Last weekend, I had the opportunity to host Amie Roe and Kristen Schier when they were visiting Pittsburgh to perform and give a couple killer workshops (not to mention stop by Talking Shop!).
I always jump at the opportunity to stay with and host improvisers because of all the great conversations that emerge. I talked to them about a lot of topics (not all improv, I am not a monster), but I did get into a great conversation with Kristen about using more of my acting chops in my improv work.
I had worked with some improvisers this past winter on exploring this space. For me, it was more about getting back in touch with my acting work. Some were more experienced actors and some were new to acting, so we did basic text-to-stage concepts. I was excited to play with how to improvise some of the homework an actor does.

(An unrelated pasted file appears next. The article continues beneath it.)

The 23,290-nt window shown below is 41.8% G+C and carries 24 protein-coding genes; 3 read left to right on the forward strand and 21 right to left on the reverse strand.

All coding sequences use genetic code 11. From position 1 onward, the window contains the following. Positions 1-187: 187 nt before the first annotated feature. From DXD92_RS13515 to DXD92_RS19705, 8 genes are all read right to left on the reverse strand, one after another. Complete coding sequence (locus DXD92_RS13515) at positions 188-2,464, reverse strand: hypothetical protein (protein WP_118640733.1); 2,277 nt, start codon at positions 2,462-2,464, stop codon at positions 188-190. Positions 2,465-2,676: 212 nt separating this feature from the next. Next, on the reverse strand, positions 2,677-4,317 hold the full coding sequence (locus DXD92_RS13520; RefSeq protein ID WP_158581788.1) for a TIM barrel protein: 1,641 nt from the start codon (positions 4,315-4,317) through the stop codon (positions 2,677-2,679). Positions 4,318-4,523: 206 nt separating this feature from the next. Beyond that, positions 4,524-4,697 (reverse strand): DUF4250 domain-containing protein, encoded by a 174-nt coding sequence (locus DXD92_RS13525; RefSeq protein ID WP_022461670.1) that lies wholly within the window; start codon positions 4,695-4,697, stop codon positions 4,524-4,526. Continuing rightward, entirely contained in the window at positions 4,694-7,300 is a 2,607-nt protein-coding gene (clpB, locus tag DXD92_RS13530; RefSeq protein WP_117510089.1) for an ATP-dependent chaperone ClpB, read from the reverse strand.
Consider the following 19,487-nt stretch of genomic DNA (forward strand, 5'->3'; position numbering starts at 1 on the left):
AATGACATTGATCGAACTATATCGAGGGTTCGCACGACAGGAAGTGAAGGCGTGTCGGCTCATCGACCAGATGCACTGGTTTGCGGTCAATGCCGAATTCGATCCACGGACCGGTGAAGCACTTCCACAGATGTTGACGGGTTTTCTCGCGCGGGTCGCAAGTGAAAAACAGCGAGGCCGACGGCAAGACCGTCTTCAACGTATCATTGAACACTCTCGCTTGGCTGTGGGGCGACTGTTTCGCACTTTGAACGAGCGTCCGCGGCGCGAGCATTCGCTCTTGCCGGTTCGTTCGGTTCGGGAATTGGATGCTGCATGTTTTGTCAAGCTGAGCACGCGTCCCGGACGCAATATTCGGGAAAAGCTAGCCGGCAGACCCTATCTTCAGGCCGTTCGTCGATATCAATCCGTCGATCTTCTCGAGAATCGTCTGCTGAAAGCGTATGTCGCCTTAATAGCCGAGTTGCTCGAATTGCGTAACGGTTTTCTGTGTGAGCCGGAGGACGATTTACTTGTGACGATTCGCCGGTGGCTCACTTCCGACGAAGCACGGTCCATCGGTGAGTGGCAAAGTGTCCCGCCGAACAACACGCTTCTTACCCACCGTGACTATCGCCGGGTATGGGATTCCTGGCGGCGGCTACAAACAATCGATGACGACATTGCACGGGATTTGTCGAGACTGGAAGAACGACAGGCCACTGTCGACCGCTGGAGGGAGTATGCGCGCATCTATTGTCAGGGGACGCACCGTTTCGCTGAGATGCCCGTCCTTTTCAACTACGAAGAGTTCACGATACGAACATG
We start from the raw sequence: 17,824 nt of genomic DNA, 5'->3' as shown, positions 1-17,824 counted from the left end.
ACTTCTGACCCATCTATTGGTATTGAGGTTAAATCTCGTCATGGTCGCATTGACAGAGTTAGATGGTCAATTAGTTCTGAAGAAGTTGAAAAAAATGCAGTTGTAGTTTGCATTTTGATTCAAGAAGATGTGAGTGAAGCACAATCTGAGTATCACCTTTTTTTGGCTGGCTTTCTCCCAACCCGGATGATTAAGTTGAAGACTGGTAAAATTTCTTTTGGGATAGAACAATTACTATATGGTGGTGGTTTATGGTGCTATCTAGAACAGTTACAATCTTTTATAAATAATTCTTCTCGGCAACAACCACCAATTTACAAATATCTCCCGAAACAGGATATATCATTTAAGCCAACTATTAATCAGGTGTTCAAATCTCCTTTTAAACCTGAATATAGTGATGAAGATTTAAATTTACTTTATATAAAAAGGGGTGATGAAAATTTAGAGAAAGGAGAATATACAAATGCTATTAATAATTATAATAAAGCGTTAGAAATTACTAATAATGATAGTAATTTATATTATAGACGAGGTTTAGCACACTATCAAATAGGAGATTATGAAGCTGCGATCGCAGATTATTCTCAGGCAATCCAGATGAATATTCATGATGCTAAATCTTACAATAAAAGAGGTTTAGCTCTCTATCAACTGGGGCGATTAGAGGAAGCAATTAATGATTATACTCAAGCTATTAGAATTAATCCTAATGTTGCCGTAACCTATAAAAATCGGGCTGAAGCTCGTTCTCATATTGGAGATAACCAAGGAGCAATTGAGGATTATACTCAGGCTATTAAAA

Kristen, I was surprised and delighted to learn, says you don't. It's not about improvising the homework. Being able to in an instant or while a scene is progressing understand each tactic and how it will affect your reading and could affect your scene partner. Where acting has really helped her is her ability to understand her instrument.
As an actor, her instrument is her body and her voice. Improvisers are so quick to jump to dialog and not truly understand how to emote with our full bodies. How to release emotion on vowels and with our breath, how to use our full instrument to communicate. So when we make a choice or are given a gift we are used to using our entire instrument to embody it -- that is the gift acting brings.
I am not yet sure where to take this, but I am excited about having some direction there.